A Last Glacial Maximum to Present Paleoenvironmental Investigation of Port Pegasus, Stewart Island, New Zealand
Almost all modern-day estuaries evolved during the Holocene and contain sedimentary sequences that preserve the evolution of these coastal environments. Incised-valley fill sequences in estuaries often contain facies that illustrate the transition from terrestrial to marine conditions during post-glacial sea-level rise. The timing of sea-level rise and inundation can be constrained by dating these transitions, and geochemical characterization of the facies exposed in sediment cores provides information about the ways in which sea-level incursion has altered the sediment deposition and carbon accumulation in these environments. Coastal margins are known to be hot spots of carbon accumulation and burial and important components of the global carbon cycle. However, more information is needed to fully understand carbon sequestration processes, rates, and variability, particularly as sea-level begins to rise again after the Holocene still stand (7.5-7.3 ka). The location of this study, Port Pegasus, is an incised valley estuary located on the southeast margin of Stewart Island, New Zealand, at 47°S. Multibeam bathymetric surveys in combination with tide and catchment data are used to characterize Port Pegasus as a drowned valley, mixed energy estuary with low fluvial input and sediment depocenters within its back basins, and seismic surveys are used to identify and interpret the stratigraphic fill as a transgressive sequence. Five sediment cores sample terrestrial to marine flooding surfaces and sedimentary depocenters and are analyzed for physical properties, paleomagnetic parameters, elemental data, and bulk carbon and nitrogen concentrations and stable isotopes. Radiocarbon ages date the terrestrial to marine transition, identified using geochemical data, and the flooding of Port Pegasus at -22 m to 11.6-11.1 ka. Carbon accumulation rates show that zones of high carbon accumulation shifted from a terrestrial depocenter in the central basin of the inlet with an accumulation rate of 10 g C m-2 yr-1 to the present-day marine depocenters in the isolated back basins with an average rate of 19 g C m-2 yr-1, suggesting that sea-level incursion had a significant influence on carbon accumulation dynamics in the estuary. The source of the organic carbon has also changed; the underlying facies shows a clear abundance of terrestrial organic matter, whereas all Holocene and modern sediment is dominated by marine organic matter. Analysis of back basin sediment cores demonstrates that Port Pegasus may be a promising new location for paleoclimate reconstructions of Southern Hemisphere westerly wind variability and that cores extracted closer to the fluvial inputs in the estuary will likely contain terrestrial signals that vary with the magnitude of freshwater flux. This study gives insights into New Zealand Holocene sea-level rise and the potential role of meltwater pulses in coastal estuarine formation as well as the significant effect of sea-level transgression on coastal carbon storage dynamics and the important role that drowned valley systems such as Port Pegasus play in the global carbon cycle.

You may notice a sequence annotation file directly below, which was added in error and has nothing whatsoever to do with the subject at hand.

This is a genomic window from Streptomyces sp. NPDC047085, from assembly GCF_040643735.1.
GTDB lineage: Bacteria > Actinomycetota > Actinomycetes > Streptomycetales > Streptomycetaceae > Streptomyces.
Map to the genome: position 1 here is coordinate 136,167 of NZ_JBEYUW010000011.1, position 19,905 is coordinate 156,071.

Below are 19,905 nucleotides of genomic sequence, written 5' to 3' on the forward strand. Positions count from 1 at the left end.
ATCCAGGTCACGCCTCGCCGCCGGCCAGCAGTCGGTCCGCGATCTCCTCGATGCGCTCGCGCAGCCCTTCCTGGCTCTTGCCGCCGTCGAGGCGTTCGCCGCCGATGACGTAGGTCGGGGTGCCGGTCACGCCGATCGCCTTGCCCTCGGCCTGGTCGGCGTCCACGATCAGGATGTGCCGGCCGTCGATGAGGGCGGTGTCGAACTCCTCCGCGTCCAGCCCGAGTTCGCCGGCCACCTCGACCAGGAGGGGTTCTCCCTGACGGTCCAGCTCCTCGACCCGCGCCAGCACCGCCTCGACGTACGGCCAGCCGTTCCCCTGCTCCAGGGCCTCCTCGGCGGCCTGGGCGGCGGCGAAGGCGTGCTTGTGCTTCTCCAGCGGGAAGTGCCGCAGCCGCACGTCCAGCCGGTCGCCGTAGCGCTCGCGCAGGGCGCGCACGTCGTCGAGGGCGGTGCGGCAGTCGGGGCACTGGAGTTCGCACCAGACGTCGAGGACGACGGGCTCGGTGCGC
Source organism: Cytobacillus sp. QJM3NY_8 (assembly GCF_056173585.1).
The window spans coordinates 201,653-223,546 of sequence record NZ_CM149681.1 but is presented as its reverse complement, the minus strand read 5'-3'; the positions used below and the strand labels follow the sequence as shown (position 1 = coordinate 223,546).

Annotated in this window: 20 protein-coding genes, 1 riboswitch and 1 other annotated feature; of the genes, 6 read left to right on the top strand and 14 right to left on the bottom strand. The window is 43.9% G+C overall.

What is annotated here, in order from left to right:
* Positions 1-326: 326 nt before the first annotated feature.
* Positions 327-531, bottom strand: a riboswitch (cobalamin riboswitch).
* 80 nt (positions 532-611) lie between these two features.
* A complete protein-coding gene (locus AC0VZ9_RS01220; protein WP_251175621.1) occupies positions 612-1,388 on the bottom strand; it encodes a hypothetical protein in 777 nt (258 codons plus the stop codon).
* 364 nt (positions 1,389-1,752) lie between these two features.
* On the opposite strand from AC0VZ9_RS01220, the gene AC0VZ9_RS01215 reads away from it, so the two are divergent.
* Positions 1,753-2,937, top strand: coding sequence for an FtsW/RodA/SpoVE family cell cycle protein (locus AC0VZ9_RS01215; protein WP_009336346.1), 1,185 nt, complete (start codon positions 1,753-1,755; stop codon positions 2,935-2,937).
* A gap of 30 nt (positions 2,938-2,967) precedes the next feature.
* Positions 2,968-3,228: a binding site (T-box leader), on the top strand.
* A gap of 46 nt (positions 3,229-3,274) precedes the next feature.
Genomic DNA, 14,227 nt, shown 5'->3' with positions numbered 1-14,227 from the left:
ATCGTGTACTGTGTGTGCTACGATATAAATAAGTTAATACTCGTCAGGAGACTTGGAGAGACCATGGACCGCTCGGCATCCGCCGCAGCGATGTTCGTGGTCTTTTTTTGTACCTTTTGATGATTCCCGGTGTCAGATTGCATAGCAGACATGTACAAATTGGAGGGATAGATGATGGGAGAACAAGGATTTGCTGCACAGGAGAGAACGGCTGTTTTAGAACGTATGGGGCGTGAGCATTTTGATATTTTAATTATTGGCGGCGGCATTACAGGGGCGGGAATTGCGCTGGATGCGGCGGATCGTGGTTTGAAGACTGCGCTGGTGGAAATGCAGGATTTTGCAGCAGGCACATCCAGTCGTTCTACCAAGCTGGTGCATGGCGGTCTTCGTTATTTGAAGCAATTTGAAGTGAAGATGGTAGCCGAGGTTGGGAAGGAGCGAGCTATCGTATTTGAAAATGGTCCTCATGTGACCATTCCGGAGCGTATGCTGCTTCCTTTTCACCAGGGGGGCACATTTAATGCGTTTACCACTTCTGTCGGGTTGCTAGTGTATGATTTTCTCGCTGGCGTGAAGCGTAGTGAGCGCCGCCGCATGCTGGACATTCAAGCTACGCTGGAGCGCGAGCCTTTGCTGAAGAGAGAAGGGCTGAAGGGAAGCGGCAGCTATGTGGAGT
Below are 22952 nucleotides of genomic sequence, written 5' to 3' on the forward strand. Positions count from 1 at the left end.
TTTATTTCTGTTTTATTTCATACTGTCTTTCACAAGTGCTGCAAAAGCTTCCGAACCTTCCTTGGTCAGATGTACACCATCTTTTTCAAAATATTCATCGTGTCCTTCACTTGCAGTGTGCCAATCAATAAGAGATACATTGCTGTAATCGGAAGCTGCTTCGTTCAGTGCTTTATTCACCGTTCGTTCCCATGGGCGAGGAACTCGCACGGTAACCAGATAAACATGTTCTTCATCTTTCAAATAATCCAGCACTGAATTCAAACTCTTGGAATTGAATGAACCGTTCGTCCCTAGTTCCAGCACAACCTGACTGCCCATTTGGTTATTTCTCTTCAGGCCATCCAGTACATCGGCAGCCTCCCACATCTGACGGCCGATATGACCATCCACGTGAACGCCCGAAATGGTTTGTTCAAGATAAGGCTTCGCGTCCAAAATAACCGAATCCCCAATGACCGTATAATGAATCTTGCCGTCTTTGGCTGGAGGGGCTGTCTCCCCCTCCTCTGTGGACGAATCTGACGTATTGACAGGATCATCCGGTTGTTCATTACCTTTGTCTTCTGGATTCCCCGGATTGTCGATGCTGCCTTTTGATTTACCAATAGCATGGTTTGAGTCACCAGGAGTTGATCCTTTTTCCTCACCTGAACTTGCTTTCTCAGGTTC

Advisor: Wilson, Gary; Moy, Chris
Degree Name: Master of Science
Degree Discipline: Marine Science
Publisher: University of Otago
Keywords: New Zealand; Paleoenvironment; Estuary; Stratigraphy; Carbon; Sea-Level
Research Type: Thesis